A Second Act for Retirement Security Policy
If the Setting Every Community Up for Retirement Enhancement (SECURE) Act was an engine empowering more people to save for retirement, then the Securing a Strong Retirement Act of 2020 (SSRA) is the rudder. The bill, introduced by House Ways and Means Chairman Richie Neal and Ranking Member Kevin Brady last week, will help steer retirement savers on a path to financial security.
The SSRA’s dozens of provisions build upon the success of the SECURE Act, which members of Congress passed last year with broad-based support, helping to create more than 700,000 new savers. Features like automatic enrollment, a tried and true savings tool, would be a standard retirement plan requirement. This year’s bill also improves the Savers Credit, increasing it to $1,500 per year ($3,000 for married filing jointly).
Employers would also be able to provide a retirement savings “match” in the amount of their employees’ student loan payments. This is a smart provision that seeks to overcome the student debt hurdle millions of Americans face when saving for retirement.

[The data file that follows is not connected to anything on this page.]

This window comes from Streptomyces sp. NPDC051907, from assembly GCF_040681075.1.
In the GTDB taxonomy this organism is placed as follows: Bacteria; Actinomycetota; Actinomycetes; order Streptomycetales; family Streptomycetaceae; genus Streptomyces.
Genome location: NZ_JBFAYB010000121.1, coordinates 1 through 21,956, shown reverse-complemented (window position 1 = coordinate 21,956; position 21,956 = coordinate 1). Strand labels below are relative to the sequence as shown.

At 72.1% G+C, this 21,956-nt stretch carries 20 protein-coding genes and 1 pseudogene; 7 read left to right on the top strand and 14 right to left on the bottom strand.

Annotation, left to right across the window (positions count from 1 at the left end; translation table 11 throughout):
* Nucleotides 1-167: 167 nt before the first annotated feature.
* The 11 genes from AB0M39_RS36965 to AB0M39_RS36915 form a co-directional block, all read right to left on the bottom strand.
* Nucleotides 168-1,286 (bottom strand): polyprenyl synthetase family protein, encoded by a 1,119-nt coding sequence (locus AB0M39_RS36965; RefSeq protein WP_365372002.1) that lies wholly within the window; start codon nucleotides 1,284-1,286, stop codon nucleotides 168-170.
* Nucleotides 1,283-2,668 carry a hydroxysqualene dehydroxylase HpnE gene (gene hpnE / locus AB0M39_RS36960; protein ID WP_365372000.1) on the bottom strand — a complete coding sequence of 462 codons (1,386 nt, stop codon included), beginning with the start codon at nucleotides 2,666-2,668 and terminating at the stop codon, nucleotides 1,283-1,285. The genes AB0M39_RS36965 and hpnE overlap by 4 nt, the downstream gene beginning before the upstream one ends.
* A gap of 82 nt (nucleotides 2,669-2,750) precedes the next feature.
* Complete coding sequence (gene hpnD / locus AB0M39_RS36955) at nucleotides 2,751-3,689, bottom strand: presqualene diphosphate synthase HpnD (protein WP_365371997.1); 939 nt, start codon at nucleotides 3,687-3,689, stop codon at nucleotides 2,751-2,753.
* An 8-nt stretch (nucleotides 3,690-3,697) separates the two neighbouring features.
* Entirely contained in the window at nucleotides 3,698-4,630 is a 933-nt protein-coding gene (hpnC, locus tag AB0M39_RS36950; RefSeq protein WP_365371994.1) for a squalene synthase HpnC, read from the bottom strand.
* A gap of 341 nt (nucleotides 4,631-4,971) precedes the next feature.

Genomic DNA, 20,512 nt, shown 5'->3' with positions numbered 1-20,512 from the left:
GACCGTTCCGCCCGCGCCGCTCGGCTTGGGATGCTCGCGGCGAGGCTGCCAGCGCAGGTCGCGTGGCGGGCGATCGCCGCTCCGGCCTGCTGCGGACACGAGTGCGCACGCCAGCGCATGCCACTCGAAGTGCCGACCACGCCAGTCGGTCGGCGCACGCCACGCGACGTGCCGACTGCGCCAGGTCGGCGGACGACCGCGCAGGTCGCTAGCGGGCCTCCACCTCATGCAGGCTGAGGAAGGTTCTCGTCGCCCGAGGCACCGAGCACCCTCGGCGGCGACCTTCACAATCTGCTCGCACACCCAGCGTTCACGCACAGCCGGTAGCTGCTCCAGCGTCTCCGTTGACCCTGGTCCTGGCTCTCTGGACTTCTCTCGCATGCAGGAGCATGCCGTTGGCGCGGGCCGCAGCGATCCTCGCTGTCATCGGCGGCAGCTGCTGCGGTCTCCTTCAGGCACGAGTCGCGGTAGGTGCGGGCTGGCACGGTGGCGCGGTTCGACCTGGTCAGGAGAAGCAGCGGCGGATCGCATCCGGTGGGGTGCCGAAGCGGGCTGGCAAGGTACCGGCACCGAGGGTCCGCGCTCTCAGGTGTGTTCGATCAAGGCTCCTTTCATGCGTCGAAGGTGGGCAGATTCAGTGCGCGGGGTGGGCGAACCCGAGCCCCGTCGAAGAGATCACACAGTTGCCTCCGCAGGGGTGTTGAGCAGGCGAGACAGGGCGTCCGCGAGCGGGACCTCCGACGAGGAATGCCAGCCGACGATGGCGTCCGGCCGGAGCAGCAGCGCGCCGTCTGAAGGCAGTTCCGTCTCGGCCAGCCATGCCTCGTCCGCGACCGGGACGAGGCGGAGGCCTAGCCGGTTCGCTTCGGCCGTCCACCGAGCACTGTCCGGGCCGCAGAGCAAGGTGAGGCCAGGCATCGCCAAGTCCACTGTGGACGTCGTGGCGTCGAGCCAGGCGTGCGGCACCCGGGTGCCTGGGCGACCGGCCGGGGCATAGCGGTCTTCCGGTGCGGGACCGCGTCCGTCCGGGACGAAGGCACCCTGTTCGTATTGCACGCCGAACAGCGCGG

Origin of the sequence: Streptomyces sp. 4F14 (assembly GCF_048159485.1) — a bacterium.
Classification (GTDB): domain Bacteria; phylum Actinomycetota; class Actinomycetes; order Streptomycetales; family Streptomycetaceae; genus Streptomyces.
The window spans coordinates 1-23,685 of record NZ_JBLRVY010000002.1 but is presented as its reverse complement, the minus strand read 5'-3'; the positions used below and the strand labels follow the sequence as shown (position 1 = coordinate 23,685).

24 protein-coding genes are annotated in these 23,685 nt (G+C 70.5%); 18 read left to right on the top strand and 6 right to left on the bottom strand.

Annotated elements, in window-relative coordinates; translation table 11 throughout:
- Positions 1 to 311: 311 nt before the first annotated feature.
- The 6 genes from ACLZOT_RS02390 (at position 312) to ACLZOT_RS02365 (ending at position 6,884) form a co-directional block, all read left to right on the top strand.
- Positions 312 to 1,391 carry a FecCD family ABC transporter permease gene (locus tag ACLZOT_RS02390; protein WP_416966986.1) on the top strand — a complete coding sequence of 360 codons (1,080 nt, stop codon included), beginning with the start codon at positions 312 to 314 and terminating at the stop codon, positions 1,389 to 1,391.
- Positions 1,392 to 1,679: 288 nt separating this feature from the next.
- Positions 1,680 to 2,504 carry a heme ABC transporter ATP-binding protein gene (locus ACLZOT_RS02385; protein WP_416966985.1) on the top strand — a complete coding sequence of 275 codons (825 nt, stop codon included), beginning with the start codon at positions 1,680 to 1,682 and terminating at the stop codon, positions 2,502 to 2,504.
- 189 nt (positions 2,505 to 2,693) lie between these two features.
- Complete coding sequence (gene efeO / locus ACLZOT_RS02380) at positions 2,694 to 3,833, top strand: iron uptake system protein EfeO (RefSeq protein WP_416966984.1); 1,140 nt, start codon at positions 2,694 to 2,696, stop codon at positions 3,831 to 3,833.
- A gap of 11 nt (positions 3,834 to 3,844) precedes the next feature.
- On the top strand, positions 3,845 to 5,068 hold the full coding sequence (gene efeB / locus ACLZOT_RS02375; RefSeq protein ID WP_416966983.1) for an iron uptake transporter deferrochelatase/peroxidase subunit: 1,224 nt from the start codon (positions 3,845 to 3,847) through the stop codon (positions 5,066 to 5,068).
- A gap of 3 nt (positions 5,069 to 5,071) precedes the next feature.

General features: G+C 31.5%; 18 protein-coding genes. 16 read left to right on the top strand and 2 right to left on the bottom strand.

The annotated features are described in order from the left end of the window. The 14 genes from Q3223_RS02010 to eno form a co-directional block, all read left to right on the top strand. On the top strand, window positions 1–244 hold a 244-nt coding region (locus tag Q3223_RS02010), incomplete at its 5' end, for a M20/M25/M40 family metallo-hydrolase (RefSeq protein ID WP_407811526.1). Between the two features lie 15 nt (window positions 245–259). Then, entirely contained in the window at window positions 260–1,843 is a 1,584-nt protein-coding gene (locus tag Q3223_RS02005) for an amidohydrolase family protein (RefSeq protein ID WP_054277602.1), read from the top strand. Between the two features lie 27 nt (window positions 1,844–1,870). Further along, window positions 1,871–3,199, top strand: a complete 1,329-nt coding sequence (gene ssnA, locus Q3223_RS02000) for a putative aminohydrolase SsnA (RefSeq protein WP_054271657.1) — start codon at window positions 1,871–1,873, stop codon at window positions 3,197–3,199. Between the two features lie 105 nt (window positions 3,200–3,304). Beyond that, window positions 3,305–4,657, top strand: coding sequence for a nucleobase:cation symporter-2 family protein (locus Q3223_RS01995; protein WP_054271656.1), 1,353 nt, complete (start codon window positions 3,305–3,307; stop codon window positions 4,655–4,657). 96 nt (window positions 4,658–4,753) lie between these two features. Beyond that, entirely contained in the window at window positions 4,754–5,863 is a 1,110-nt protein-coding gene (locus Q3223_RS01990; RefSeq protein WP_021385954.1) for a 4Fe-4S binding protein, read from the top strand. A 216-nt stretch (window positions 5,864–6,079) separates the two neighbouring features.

To encourage smaller businesses to offer a retirement plan, SSRA would increase the start-up tax credit from 50% of administrative costs to 100% for businesses with 50 or less employees. There is also an incentive for employers to contribute to their employees’ retirement accounts for the first five years the plan is in place.
Aside from revving up workplace savings, other key provisions ensure those close to or in retirement can continue to save and better manage their retirement savings accounts. It increases the catch-up limit for those over age 60 and delays required payouts to age 75. These changes help savers address the financial challenges of the COVID-19 pandemic. The SSRA also removes barriers to the only product that ensures retirees do not outlive their savings – annuities – while smartly modernizing rules for longevity and other types of annuities.
While the SSRA is just starting out as a legislative proposal, there is widespread support for the bill on Capitol Hill and among stakeholders, and it will be a leading legislative priority in the 117th Congress.